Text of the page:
Sens. Chuck Grassley and Dianne Feinstein recently introduced the Stop the Importation and Trafficking of Synthetic Analogues (SITSA) Act of 2017. This act would create a “Schedule A” classification, banning importing new synthetic drugs deemed “substantially similar” to existing illegal drugs before testing their safety. If passed, the SITSA Act will be another step down the unfruitful path of prohibition.
Prohibiting a drug causes more problems than it solves. When a substance is banned, people can no longer rely on the government to enforce contracts for the sale and transport of the substance. This means that the only way to protect property and selling rights is through violence. Drugs don’t cause violent crime—prohibition does.
Read more at: The NY Observer
On Tuesday, OMB Director Mick Mulvaney unveiled President Trump’s latest budget proposal. While it includes cuts across a variety of discretionary programs, it also reforms one of the largest healthcare entitlements: Medicaid.
The budget, officially titled “A New Foundation for American Greatness,” would offer states the choice to cap Medicaid funding through a per-capita spending allotment or a block grant for the entire program. In addition, states will receive “more flexibility to control costs and design individual, State-based solutions to provide better care to Medicaid beneficiaries.”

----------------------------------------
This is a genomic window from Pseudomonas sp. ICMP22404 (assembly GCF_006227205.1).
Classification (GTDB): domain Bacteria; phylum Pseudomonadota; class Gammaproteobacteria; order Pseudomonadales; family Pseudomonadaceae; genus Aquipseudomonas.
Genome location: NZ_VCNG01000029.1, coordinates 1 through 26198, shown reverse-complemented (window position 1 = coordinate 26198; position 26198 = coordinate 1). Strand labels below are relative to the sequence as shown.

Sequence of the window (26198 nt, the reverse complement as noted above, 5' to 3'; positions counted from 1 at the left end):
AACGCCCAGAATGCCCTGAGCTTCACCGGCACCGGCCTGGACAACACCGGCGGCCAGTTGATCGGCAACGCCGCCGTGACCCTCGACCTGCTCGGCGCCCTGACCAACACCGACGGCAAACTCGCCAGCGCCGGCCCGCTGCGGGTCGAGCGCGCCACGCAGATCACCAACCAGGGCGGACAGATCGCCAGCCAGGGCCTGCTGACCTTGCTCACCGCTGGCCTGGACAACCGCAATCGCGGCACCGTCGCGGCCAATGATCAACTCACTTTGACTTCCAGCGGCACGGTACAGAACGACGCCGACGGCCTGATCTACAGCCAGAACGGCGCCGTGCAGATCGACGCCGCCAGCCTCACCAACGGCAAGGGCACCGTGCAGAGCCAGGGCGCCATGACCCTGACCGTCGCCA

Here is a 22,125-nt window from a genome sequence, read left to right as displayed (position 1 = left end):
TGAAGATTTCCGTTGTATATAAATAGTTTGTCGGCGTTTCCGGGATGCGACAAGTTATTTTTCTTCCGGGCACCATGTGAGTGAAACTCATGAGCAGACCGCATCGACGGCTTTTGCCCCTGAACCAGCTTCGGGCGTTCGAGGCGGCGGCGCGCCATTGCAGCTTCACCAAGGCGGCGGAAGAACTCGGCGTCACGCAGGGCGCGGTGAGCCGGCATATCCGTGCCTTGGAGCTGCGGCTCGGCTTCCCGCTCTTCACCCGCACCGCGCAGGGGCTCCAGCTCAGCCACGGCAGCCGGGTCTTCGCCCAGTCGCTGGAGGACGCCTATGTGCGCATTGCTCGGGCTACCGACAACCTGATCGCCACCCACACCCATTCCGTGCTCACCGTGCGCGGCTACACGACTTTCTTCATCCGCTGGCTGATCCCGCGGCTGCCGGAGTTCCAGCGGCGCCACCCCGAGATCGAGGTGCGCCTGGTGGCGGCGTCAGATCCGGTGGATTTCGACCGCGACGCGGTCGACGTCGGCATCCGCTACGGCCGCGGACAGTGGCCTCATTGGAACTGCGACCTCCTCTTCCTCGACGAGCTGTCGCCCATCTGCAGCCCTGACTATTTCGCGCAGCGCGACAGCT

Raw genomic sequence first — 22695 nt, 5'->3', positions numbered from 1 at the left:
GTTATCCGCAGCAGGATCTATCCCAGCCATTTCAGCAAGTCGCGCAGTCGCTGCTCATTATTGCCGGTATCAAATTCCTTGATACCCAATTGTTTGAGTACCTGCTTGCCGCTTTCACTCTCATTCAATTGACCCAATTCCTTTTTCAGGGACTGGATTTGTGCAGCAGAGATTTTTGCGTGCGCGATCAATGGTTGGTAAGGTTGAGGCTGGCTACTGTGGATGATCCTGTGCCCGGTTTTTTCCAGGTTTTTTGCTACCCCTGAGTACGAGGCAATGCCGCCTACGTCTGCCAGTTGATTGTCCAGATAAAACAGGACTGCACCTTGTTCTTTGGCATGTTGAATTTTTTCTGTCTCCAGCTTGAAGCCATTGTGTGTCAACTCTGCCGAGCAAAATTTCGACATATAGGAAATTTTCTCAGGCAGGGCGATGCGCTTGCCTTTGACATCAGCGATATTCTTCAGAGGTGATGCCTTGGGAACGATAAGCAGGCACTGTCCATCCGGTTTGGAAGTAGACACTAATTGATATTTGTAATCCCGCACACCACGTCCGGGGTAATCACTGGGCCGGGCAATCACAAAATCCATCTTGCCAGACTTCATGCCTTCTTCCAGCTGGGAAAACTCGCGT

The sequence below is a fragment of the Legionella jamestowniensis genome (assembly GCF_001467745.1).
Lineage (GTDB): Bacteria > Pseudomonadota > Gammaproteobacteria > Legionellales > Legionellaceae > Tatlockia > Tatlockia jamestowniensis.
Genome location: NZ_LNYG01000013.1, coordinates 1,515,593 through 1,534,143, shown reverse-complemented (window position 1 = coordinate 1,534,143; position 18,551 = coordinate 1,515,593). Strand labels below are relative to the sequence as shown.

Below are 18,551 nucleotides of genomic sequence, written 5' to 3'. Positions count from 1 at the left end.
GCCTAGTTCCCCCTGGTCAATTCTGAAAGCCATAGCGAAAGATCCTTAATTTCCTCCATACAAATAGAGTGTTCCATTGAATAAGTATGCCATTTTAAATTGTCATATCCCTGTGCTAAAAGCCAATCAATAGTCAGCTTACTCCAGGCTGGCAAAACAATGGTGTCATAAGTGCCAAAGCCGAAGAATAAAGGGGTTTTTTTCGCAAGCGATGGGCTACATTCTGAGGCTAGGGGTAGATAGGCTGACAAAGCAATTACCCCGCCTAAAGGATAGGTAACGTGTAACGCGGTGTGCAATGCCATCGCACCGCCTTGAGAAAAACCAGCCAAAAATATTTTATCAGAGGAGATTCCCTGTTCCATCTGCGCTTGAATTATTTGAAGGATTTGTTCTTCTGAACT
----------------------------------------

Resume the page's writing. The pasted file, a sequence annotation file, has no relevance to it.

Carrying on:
Continue reading in The Washington Examiner
In response to pressure from the Obama administration, the Department of Education proposed an amendment to the regulation governing debt relief for federal student loans. The proposed amendment could have a severe economic impact, with the Department of Education estimating that the new regulation could cost taxpayers up to $43 billion over the next 10 years.
The current regulation was introduced to protect students from being victimized by colleges or universities. The regulation provided borrowers who had been deceived by schools an opportunity to avoid repaying their student loans. In its amended form, however, the regulation’s language is so vague that there is a real danger of it being interpreted too broadly, leaving colleges and universities vulnerable to meritless claims.
The proposed rule would make schools responsible for repaying the loans of their students if the institution is found to have made a “substantial misrepresentation.” This overly broad phrase is defined as a “statement” or “omission” with a “likelihood or tendency to mislead under the circumstances.”
In contrast, the legal definition of fraud is narrow. Fraud exists when a person with the “intent to deceive” causes financial harm. The new rule extends far beyond that.
The proposed rule’s substantial misrepresentation provision does not require intentional misconduct by the school. This omission could cause academic institutions to face claims brought by former students who feel entitled to certain job prospects or salary expectations. If, for example, a statistic such as the average salary of alumni is skewed by an outlier, the school may be liable for students’ loans.
Continue reading at The Hill.